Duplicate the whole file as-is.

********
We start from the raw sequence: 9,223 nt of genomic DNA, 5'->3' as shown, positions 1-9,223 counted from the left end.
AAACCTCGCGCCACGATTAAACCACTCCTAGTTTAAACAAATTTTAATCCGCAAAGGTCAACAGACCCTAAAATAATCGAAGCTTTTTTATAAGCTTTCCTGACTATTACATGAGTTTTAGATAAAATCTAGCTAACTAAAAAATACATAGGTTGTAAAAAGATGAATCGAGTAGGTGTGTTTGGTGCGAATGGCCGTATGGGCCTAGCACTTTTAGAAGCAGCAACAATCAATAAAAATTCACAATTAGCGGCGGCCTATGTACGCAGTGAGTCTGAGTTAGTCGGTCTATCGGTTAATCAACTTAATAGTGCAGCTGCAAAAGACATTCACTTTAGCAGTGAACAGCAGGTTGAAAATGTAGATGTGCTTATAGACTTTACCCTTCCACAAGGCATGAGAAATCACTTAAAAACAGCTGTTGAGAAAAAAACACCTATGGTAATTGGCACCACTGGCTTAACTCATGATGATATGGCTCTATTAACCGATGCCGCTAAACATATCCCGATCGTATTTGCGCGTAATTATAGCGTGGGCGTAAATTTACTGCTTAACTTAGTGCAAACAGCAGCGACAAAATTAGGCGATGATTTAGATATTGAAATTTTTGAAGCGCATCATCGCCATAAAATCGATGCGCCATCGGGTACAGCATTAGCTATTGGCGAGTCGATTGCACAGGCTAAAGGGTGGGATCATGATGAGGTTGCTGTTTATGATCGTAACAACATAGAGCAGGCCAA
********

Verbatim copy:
We start from the raw sequence: 9,223 nt of genomic DNA, 5'->3' as shown, positions 1-9,223 counted from the left end.
AAACCTCGCGCCACGATTAAACCACTCCTAGTTTAAACAAATTTTAATCCGCAAAGGTCAACAGACCCTAAAATAATCGAAGCTTTTTTATAAGCTTTCCTGACTATTACATGAGTTTTAGATAAAATCTAGCTAACTAAAAAATACATAGGTTGTAAAAAGATGAATCGAGTAGGTGTGTTTGGTGCGAATGGCCGTATGGGCCTAGCACTTTTAGAAGCAGCAACAATCAATAAAAATTCACAATTAGCGGCGGCCTATGTACGCAGTGAGTCTGAGTTAGTCGGTCTATCGGTTAATCAACTTAATAGTGCAGCTGCAAAAGACATTCACTTTAGCAGTGAACAGCAGGTTGAAAATGTAGATGTGCTTATAGACTTTACCCTTCCACAAGGCATGAGAAATCACTTAAAAACAGCTGTTGAGAAAAAAACACCTATGGTAATTGGCACCACTGGCTTAACTCATGATGATATGGCTCTATTAACCGATGCCGCTAAACATATCCCGATCGTATTTGCGCGTAATTATAGCGTGGGCGTAAATTTACTGCTTAACTTAGTGCAAACAGCAGCGACAAAATTAGGCGATGATTTAGATATTGAAATTTTTGAAGCGCATCATCGCCATAAAATCGATGCGCCATCGGGTACAGCATTAGCTATTGGCGAGTCGATTGCACAGGCTAAAGGGTGGGATCATGATGAGGTTGCTGTTTATGATCGTAACAACATAGAGCAGGCCAA